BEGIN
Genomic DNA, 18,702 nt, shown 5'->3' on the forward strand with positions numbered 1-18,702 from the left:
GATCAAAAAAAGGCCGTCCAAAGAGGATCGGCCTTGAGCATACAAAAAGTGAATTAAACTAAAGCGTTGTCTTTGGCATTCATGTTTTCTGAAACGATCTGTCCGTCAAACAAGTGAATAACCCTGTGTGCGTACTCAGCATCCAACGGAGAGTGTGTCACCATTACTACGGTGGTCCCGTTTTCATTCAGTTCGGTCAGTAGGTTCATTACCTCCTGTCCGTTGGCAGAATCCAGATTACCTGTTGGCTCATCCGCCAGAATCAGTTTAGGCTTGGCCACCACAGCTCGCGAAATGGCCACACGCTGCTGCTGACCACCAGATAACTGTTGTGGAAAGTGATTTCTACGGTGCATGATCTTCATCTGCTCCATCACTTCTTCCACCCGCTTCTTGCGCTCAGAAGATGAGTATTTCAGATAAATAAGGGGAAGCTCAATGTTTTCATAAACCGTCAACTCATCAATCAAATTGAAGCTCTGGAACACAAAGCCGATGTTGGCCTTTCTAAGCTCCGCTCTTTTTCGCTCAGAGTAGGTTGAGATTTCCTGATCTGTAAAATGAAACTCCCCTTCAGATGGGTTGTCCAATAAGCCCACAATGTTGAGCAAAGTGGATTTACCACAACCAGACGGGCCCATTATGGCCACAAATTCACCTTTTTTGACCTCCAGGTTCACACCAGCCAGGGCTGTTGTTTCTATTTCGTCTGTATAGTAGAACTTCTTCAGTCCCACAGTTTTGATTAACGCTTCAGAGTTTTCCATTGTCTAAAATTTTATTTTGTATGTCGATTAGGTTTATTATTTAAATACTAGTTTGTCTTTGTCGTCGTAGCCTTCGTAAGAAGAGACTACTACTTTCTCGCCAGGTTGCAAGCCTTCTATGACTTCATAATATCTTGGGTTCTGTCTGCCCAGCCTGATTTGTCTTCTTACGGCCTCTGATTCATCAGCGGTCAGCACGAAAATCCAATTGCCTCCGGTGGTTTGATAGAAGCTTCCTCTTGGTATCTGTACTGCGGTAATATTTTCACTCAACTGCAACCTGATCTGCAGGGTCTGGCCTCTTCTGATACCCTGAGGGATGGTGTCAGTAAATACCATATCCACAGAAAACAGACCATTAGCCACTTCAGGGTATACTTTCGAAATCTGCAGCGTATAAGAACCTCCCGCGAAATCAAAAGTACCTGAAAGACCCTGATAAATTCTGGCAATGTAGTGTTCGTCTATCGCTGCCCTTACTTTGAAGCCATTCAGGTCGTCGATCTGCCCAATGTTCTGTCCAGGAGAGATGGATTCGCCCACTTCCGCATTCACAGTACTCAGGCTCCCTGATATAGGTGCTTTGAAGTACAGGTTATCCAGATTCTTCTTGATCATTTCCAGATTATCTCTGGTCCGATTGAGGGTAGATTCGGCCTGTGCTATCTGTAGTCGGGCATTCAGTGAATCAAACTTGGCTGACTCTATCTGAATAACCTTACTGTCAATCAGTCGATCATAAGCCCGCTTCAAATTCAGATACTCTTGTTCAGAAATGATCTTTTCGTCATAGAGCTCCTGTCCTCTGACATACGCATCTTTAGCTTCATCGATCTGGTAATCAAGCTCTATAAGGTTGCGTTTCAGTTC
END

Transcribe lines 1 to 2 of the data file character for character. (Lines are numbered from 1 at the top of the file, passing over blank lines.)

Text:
Genomic DNA, 18,702 nt, shown 5'->3' on the forward strand with positions numbered 1-18,702 from the left:
GATCAAAAAAAGGCCGTCCAAAGAGGATCGGCCTTGAGCATACAAAAAGTGAATTAAACTAAAGCGTTGTCTTTGGCATTCATGTTTTCTGAAACGATCTGTCCGTCAAACAAGTGAATAACCCTGTGTGCGTACTCAGCATCCAACGGAGAGTGTGTCACCATTACTACGGTGGTCCCGTTTTCATTCAGTTCGGTCAGTAGGTTCATTACCTCCTGTCCGTTGGCAGAATCCAGATTACCTGTTGGCTCATCCGCCAGAATCAGTTTAGGCTTGGCCACCACAGCTCGCGAAATGGCCACACGCTGCTGCTGACCACCAGATAACTGTTGTGGAAAGTGATTTCTACGGTGCATGATCTTCATCTGCTCCATCACTTCTTCCACCCGCTTCTTGCGCTCAGAAGATGAGTATTTCAGATAAATAAGGGGAAGCTCAATGTTTTCATAAACCGTCAACTCATCAATCAAATTGAAGCTCTGGAACACAAAGCCGATGTTGGCCTTTCTAAGCTCCGCTCTTTTTCGCTCAGAGTAGGTTGAGATTTCCTGATCTGTAAAATGAAACTCCCCTTCAGATGGGTTGTCCAATAAGCCCACAATGTTGAGCAAAGTGGATTTACCACAACCAGACGGGCCCATTATGGCCACAAATTCACCTTTTTTGACCTCCAGGTTCACACCAGCCAGGGCTGTTGTTTCTATTTCGTCTGTATAGTAGAACTTCTTCAGTCCCACAGTTTTGATTAACGCTTCAGAGTTTTCCATTGTCTAAAATTTTATTTTGTATGTCGATTAGGTTTATTATTTAAATACTAGTTTGTCTTTGTCGTCGTAGCCTTCGTAAGAAGAGACTACTACTTTCTCGCCAGGTTGCAAGCCTTCTATGACTTCATAATATCTTGGGTTCTGTCTGCCCAGCCTGATTTGTCTTCTTACGGCCTCTGATTCATCAGCGGTCAGCACGAAAATCCAATTGCCTCCGGTGGTTTGATAGAAGCTTCCTCTTGGTATCTGTACTGCGGTAATATTTTCACTCAACTGCAACCTGATCTGCAGGGTCTGGCCTCTTCTGATACCCTGAGGGATGGTGTCAGTAAATACCATATCCACAGAAAACAGACCATTAGCCACTTCAGGGTATACTTTCGAAATCTGCAGCGTATAAGAACCTCCCGCGAAATCAAAAGTACCTGAAAGACCCTGATAAATTCTGGCAATGTAGTGTTCGTCTATCGCTGCCCTTACTTTGAAGCCATTCAGGTCGTCGATCTGCCCAATGTTCTGTCCAGGAGAGATGGATTCGCCCACTTCCGCATTCACAGTACTCAGGCTCCCTGATATAGGTGCTTTGAAGTACAGGTTATCCAGATTCTTCTTGATCATTTCCAGATTATCTCTGGTCCGATTGAGGGTAGATTCGGCCTGTGCTATCTGTAGTCGGGCATTCAGTGAATCAAACTTGGCTGACTCTATCTGAATAACCTTACTGTCAATCAGTCGATCATAAGCCCGCTTCAAATTCAGATACTCTTGTTCAGAAATGATCTTTTCGTCATAGAGCTCCTGTCCTCTGACATACGCATCTTTAGCTTCATCGATCTGGTAATCAAGCTCTATAAGGTTGCGTTTCAGTTC